For the past five months, prospect analysis and lead-conversion provider Catchlight Insights has been operating with a small group of wealth management firms, helping their advisors prioritize client leads in a way that is meant to make cold-calling and emailing more efficient. The 30-employee, Boston-based firm is a fully owned subsidiary of FMR and still within the startup ecosystem of Fidelity Labs. While the startup is planning a general debut of its capabilities in May, WealthManagement.com got an early look.
Catchlight is a lead-evaluation tool, which uses data gleaned from five public or publicly available for-profit databases to help advisors determine which of their leads have a greater likelihood of becoming full-fledged clients. The tool assigns up to 1,000 attributes for each record in its system and has data on more than 255 million U.S. consumers.
By combining client attributes with the firm’s algorithms and advisors’ own success rates at converting a lead to a paying client, Catchlight ingests information on leads and ranks the leads by the likelihood the advisor will be able to convert the lead to a client, as well as providing attributes on each lead so that an advisor can tailor his or her sales pitch.
Lead generation is often likened to a funnel: Large numbers of potential clients are sourced through vendors selling advisors lists of potential clients, or even by advisors harvesting contact information from the readers or viewers of their own newsletters or podcasts. Advisors are then left to evaluate the raw leads—narrowing the funnel—through methods like cold-calling, searches on LinkedIn, or sometimes just their own intuition. If all goes to plan, an advisor walks away with a few new clients at the end of the process.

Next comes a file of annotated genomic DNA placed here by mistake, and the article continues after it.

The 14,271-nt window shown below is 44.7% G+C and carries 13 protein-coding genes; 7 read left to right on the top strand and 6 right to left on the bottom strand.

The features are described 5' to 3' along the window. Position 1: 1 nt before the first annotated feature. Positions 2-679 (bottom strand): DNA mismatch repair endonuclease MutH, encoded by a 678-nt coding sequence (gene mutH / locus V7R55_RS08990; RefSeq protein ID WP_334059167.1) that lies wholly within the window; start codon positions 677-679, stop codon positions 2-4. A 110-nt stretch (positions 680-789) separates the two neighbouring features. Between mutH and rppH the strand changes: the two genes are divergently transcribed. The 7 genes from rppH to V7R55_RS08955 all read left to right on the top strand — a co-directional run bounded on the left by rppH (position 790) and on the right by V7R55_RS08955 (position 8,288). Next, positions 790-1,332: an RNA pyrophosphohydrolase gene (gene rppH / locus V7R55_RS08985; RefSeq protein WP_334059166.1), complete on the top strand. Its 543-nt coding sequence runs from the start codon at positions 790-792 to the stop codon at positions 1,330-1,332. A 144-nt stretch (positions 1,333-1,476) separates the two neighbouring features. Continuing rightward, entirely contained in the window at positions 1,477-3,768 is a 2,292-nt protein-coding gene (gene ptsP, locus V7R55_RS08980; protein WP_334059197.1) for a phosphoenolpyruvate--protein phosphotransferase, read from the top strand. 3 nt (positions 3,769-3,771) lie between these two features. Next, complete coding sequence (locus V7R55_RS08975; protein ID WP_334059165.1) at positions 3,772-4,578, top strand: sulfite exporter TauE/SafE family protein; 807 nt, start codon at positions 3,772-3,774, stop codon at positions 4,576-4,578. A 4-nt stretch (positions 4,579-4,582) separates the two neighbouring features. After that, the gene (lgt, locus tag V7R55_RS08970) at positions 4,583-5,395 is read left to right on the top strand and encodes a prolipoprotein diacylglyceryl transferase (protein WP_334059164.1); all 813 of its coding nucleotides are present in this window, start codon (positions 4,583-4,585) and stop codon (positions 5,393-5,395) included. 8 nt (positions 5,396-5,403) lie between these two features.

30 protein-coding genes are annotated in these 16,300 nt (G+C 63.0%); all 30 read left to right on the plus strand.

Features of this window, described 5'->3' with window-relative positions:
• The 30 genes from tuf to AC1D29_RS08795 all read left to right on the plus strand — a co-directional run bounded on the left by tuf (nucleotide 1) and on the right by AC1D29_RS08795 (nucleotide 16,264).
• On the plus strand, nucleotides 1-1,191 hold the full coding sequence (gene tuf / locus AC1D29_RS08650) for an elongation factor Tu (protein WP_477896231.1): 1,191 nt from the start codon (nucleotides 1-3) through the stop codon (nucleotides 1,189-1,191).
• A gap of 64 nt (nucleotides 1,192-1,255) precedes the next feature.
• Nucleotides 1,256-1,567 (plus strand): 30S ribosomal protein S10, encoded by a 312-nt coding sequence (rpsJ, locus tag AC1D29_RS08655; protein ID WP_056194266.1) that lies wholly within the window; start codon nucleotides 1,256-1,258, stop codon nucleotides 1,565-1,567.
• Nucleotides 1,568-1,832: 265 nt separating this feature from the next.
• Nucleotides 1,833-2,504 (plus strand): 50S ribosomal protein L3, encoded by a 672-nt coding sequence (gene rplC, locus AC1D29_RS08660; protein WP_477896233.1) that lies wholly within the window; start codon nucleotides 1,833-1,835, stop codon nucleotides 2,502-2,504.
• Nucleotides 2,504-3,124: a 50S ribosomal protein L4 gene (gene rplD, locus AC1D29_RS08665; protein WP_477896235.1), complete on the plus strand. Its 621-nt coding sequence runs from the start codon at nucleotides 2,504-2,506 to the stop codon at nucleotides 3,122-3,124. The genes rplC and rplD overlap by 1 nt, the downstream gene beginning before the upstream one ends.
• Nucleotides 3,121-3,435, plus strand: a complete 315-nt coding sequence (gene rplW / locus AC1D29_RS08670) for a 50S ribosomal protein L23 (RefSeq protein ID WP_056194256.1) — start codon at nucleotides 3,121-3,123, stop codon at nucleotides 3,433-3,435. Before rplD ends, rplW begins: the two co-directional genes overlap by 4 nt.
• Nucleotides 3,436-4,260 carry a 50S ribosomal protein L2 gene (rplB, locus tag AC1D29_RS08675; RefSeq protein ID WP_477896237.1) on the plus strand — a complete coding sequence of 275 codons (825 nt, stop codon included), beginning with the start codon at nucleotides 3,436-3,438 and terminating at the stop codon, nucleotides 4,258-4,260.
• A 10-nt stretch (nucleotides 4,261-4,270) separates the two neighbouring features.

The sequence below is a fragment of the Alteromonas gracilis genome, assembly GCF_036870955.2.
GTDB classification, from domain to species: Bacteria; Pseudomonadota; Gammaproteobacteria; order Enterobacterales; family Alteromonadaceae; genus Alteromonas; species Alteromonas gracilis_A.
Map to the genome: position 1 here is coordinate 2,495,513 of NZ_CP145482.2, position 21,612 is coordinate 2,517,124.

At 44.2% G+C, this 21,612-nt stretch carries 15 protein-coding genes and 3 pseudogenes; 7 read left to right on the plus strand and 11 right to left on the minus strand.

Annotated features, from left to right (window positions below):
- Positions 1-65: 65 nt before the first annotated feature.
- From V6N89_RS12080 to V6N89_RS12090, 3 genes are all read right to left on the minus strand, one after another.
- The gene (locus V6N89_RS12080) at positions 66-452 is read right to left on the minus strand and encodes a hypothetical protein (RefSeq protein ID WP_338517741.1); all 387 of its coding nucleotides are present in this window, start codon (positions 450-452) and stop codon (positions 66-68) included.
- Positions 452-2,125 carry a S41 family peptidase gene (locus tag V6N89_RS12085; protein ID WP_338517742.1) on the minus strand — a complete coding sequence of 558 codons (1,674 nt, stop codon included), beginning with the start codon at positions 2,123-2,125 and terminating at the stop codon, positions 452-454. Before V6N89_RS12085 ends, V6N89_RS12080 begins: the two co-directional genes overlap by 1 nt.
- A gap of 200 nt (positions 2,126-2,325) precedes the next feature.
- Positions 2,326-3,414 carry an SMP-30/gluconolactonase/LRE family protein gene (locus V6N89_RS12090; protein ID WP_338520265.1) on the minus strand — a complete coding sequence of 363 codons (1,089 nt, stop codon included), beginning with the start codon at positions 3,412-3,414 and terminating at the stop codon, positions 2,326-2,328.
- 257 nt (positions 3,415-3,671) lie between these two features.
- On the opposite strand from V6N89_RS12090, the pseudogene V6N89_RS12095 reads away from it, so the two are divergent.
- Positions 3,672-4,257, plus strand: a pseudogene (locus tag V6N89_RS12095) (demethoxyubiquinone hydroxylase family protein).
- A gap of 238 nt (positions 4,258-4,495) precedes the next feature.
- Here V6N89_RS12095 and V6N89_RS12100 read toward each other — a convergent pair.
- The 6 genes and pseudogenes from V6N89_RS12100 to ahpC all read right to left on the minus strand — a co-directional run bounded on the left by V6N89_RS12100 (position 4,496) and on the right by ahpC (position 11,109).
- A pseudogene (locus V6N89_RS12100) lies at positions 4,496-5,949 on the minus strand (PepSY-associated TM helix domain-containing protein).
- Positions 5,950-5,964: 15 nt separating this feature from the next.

The firm did not indicate how many actual leads it has converted and did not provide the number of clients it has.
“When advisors analyze all their leads, they typically see a 2% to 3% conversion rate over time,” said Wilbur Swan, Catchlight CEO, referring to the firm’s own collection and analysis of advisor lead conversion data. “Our propensity model produces results with a two to three times improvement, leading to an improved conversion rate of 4% to 9%.”
One of the first advisors to use Catchlight is Aaron Marks, founding partner and chief strategy officer at Amplius Wealth Advisors, in Blue Bell, Pa. His firm, which joined Dynasty Financial Partners’ network last year, has $941 million in assets under management, according to its most recent regulatory filing.
Amplius uses a number of lead-generation techniques, from social media posts to lead-generation vendor Zoe Financial, according to Marks. It’s in the process of launching its own podcast, which will be cross-linked to YouTube, providing another source of leads.
Once they have a number of potential new clients, advisors at the firm use LinkedIn and ZoomInfo searches to narrow down lists of potential clients, said Marks, before engaging with leads via cold calls, emails or direct messages on social media sites.